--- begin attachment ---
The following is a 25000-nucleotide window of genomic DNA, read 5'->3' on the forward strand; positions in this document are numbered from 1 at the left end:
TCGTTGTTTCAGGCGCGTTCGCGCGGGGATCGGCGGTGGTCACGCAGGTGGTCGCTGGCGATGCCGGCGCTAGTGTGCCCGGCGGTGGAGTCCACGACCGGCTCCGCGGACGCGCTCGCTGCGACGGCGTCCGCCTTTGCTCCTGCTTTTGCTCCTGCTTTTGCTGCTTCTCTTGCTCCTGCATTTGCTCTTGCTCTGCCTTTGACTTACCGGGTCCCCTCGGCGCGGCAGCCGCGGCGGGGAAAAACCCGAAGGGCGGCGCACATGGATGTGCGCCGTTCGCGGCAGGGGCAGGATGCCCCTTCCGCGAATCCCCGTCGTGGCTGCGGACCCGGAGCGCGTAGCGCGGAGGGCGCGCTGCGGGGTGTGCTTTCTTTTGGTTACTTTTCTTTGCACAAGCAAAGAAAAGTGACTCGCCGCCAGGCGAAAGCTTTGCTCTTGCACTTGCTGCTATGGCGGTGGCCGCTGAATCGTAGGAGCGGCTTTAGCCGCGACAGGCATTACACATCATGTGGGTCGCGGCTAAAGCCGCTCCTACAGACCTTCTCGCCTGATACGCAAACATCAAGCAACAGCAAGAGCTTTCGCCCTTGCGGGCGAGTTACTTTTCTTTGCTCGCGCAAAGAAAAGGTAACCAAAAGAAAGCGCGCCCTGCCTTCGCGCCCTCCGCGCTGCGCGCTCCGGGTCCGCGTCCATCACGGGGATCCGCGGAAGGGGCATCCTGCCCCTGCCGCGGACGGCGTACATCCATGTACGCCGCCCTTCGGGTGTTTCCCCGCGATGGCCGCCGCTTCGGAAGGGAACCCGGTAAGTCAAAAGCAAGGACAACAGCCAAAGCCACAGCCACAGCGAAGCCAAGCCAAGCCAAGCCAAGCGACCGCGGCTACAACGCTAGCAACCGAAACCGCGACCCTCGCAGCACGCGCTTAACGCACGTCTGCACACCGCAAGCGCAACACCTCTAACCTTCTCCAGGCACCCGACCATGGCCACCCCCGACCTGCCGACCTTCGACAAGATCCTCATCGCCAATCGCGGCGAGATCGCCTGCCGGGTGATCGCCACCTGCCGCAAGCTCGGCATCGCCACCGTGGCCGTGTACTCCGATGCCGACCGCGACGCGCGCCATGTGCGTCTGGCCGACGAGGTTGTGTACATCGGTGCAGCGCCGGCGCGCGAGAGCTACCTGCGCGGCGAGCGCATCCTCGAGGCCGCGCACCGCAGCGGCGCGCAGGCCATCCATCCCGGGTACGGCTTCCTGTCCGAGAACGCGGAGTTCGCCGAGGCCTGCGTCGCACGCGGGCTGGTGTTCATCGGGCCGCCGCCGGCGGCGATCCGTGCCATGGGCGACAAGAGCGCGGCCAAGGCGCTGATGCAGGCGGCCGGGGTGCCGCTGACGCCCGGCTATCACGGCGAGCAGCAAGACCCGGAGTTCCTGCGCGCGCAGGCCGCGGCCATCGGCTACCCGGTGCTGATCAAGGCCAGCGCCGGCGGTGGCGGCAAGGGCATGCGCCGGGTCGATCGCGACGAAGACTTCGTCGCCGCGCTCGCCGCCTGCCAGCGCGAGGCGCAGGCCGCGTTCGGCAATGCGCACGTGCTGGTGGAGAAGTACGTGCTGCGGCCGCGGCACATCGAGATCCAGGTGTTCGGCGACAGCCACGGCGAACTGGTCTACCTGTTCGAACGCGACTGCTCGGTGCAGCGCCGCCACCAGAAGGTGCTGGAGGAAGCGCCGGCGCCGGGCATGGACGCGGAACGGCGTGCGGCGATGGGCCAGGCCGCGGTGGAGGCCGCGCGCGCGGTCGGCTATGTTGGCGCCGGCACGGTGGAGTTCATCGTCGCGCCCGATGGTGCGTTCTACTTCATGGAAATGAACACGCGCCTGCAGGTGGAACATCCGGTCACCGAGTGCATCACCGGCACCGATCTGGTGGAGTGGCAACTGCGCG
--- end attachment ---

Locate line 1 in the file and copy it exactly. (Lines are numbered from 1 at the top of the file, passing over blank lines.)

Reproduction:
The following is a 25000-nucleotide window of genomic DNA, read 5'->3' on the forward strand; positions in this document are numbered from 1 at the left end: